If you ask anyone who saw the French film this musical is based on, a few words come up constantly. ‘Sweet’, ‘pretty’, and ‘adorable ‘ are the main adjectives that get attached to that 2001 film, directed by the always interesting Jean-Pierre Jeunet. Beyond that, everyone’s memory of Amélie (also known as Le Fabuleux Destin d’Amélie Poulain falls into two very distinct categories; the ones who love it and watch it again and again, and those that can’t really tell you anything beyond those three adjectives. I saw the Broadway musical adaptation with someone who adores the film (and the score of the film) wholeheartedly. I am of the later. I remember seeing it but not much else except for its brightly colored palette and appealing leading lady, Audrey Tautou. If you ask me about this musical, with book by Craig Lucas, music by Daniel Messe, and lyrics by Nathan Tysen and Daniel Messe, I will probably say the exact same thing, in addition to those three adjectives. I might also say, ‘nice’, which, and I’m quoting a prominent Broadway producer, is “Not a pull quote for a poster”.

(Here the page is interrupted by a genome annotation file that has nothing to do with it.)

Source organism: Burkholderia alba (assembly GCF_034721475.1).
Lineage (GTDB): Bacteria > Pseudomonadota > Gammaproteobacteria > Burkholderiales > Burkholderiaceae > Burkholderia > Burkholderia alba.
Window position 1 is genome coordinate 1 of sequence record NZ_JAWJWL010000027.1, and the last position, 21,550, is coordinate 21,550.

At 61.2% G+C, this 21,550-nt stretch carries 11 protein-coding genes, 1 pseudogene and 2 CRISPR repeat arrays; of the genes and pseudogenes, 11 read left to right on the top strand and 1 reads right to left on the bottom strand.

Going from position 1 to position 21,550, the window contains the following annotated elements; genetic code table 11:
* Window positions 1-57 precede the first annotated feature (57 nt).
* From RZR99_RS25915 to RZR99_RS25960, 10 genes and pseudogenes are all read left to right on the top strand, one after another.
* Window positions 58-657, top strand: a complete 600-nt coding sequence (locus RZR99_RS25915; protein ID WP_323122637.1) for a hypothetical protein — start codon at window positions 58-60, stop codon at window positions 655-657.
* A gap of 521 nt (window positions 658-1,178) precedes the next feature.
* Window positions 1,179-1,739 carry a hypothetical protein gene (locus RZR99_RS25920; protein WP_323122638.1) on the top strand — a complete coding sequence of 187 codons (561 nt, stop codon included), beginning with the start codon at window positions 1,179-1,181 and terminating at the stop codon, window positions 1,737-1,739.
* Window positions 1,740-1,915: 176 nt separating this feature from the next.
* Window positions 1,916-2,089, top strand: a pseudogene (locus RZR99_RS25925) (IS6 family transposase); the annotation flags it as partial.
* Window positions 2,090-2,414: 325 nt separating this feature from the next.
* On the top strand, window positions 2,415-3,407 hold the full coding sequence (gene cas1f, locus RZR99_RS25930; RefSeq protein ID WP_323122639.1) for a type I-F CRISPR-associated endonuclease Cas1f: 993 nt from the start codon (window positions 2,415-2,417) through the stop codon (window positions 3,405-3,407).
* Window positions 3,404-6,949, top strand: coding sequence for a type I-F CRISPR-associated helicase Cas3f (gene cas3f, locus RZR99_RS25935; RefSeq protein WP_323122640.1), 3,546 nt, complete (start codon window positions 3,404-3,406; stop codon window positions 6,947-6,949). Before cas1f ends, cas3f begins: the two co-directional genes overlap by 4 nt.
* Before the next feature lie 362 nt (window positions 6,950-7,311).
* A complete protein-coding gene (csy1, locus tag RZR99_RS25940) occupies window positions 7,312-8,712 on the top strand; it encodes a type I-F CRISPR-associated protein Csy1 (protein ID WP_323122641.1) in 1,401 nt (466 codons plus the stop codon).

It is very beautifully crafted, this quick 100 minute musical. The set is magically off-centered and colorfully joyous, as are the costumes, both designed by David Zinn (Fun Home). It reminds me visually of a cheery and brighter Mathilde. It’s inventive and possesses a child-like whimsy that is very pleasing to the eye. After the first pretty song, “Times Are Hard For Dreamers“, we happily join the young Amélie as she starts out as a curious but neglected child, (a wonderfully spunky, Savvy Crawford), barely touched by her psychologically challenged father, (Manoel Felciano) and distant mother, portrayed with a kooky charm by Alison Cimmet (She Loves Me) who (awkwardly) dies when Amélie is still quite young, killed by a falling suicidal man. She grows into a the young woman, that pops out of her childhood home front door to greet her younger self with suitcase in hand as she leaves her isolating father for Paris. From this very strange but touching beginning, the musical wears a big grin on its cute face, much like the leading lady who graces this story with a wonderfully beautiful performance and an infectious appeal. Phillipa Soo radiates the pretty charming Amélie from the moment she steps on stage, and although I thought she was lovely in Hamilton and the off-broadway production of Natasha, Pierre, & the Great Comet of 1812 (click here for the Broadway production review), it is here, in the staging of this odd-ball creation, when I can fully understand her star power. Her gorgeously voiced Amélie is sweet and scared, an innocent product of neurotic parenting and a tragic maternal beginning, but brave enough to throw herself out into a whimsical depiction of contemporary Parisian life.